It’s an SNL sketch premise so silly that it feels like it belongs in the early ’90s, not 2015. Taking place in the distant future, the scene asks us to believe that chickens have evolved to be more intelligent than humans and that a chicken could command a spaceship of human beings and, most importantly, that a crew member played by guest host Chris Hemsworth would fall in love with the chicken.
After six years, one of the Oscars’ boldest (and most desperate) experiments may be coming to an end. In 2009, the Academy Awards changed its rules to allow up to 10 films to receive Best Picture nominations. The thought process was simple enough: with double the potential nominees, more mainstream fare could get nominated and ratings for the annual Oscars telecast would increase. But that didn’t work. This year’s ceremony was a disaster (in more ways than one) and the Academy is apparently ready to call this whole thing off and return to the old ways.
Modern SNL has one of the strongest female line-ups in the show’s history, so it’s always a pleasure when the writers give this group of extremely funny ladies a chance to shine together. This sketch is a weird one because it feels like such an odd and specific concept that must have been a real pain in the butt to pitch in the writer’s room, but the execution is simply sublime: a group of women start being brutally honest with the people in their lives and immediately celebrate to the impossibly catchy sounds of Sara Bareilles’ “Brave.”
The Oscars may not carry the same amount of commercial clout as the Super Bowl, but it still offers advertisers an opportunity to appeal to a very specific audience. In this case, it’s Apple and legendary filmmaker Martin Scorsese teaming up to sell the cinematic potential of the iPad. And yes, this commercial wants to tug on your heartstrings.
We all watch the Oscars for different reasons. Some watch for the sheer spectacle. Some watch to see if the movies they like actually win something. Some watch so they can drunkenly criticize what everyone is wearing. But in the end, it all comes down to all viewers doing the exact same thing: watching people thank other people for upwards of three hours. But which people have been thanked the most in 86 years of Oscar history? Someone with a lot of time on their hands decided to figure that out.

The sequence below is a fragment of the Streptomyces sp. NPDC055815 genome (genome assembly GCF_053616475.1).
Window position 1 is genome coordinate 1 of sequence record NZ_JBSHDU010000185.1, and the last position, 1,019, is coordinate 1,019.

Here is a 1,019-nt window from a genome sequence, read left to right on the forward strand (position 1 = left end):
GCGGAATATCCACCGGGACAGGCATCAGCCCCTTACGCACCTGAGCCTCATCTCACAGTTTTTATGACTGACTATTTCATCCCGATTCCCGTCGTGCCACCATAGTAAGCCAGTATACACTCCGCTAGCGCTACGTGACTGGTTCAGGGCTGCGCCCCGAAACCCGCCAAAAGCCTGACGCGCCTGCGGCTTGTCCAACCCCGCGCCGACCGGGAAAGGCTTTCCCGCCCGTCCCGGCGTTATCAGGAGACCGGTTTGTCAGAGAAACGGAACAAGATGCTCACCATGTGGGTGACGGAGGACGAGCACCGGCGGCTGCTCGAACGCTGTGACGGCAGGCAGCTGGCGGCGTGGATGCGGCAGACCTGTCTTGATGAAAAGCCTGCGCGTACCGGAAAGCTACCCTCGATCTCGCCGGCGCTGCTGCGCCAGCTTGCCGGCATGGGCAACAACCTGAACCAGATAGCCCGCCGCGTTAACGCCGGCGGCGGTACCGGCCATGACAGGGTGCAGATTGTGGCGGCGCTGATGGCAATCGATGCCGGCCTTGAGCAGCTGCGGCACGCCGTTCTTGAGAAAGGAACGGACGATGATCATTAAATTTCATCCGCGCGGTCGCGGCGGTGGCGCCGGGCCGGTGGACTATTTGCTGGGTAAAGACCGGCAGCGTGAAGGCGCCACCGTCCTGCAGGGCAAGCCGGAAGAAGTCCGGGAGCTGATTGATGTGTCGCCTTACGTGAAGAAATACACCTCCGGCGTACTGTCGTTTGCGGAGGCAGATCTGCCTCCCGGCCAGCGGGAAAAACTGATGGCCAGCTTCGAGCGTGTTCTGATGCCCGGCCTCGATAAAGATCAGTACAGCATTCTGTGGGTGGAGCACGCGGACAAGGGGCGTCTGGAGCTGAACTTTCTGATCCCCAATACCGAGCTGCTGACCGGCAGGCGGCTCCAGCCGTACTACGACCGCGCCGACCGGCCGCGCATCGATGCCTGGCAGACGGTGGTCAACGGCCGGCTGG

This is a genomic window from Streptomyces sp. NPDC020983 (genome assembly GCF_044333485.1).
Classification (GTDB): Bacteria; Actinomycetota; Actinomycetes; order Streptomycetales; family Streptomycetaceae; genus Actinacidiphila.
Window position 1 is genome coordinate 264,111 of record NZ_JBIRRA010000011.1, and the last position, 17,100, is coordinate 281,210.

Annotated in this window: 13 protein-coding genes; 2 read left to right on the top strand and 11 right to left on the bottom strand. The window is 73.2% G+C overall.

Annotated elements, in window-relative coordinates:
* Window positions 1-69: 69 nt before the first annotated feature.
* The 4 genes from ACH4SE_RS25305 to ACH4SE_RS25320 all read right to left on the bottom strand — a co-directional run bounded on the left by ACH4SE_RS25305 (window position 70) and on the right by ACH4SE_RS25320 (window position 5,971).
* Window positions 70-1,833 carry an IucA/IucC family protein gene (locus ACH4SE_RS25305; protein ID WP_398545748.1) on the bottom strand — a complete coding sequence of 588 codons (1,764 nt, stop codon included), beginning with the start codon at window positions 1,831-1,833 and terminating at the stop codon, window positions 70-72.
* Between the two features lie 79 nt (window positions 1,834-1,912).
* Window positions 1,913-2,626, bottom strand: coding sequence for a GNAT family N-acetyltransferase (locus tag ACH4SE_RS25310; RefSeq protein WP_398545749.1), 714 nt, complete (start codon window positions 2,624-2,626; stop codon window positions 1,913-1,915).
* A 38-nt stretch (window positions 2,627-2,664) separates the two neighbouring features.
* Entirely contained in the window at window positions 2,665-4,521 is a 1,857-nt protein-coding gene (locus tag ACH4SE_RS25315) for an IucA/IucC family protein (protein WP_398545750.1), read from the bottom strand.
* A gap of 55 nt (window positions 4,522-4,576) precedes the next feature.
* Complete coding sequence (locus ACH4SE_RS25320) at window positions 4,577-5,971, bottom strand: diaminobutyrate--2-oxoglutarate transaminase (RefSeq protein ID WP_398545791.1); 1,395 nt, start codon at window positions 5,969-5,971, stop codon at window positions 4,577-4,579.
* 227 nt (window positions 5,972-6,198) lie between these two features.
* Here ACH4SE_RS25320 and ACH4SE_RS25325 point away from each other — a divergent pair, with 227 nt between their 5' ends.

Every single film production hits snags and runs into problems. Some are just a little more public than others. Now, the troubles facing the upcoming Mission: Impossible 5 have become public and they certainly sound bad on paper: Production has been temporarily shut down while director Christopher McQuarrie rushes to fix what is apparently an “unsatisfactory” ending. That’s an ominous sign for a movie that recently had its release date pushed up from December to July.
In between all of the tributes and montages and musical performances, the SNL 40th Anniversary Special actually found time for some original content. Right after a montage celebrating the short films that have been featured on the show over the years, Zach Galifianakis took to the stage to introduce a new digital short from Andy Samberg and Adam Sandler. Unlike most of Samberg’s original shorts, which usually traded in genial silliness, this one looked inward and examined a subject that everyone who has ever been on the show should be familiar with: breaking character.
The first Crimson Peak trailer is here and it showcases a side of director Guillermo del Toro that we haven’t seen in far too long. Before Pacific Rim and Hellboy and even the dark fantasy of Pan’s Labyrinth, he made horror movies. Now, del Toro has returned to the genre where he made his name and the first footage from the resulting film looks as gorgeous and creepy as you’d imagine.
After the many sins of ‘Star Trek Into Darkness,’ Paramount seems dead set on righting the course of the ‘Star Trek’ franchise with ‘Star Trek 3.’ They ditched controversial director Roberto Orci, hired the great Simon Pegg to co-write the screenplay with Doug Jung, and now, word that hit the internet suggesting that the film will contain three new female characters ... and a villain fit for Bryan Cranston.
‘Breaking Bad’ may be completely, definitively over, but that doesn’t mean Walter White is ready to leave popular culture alone. Oh, no. As long as Bryan Cranston is alive and as lone as insurance companies are prepared to back dump trucks full of cash up this house, we’ll get to see America’s favorite meth dealer pop up every so often. So while it’s weird to se Cranston play Heisenberg one more time in an Esurance commercial, it’s not that surprising.
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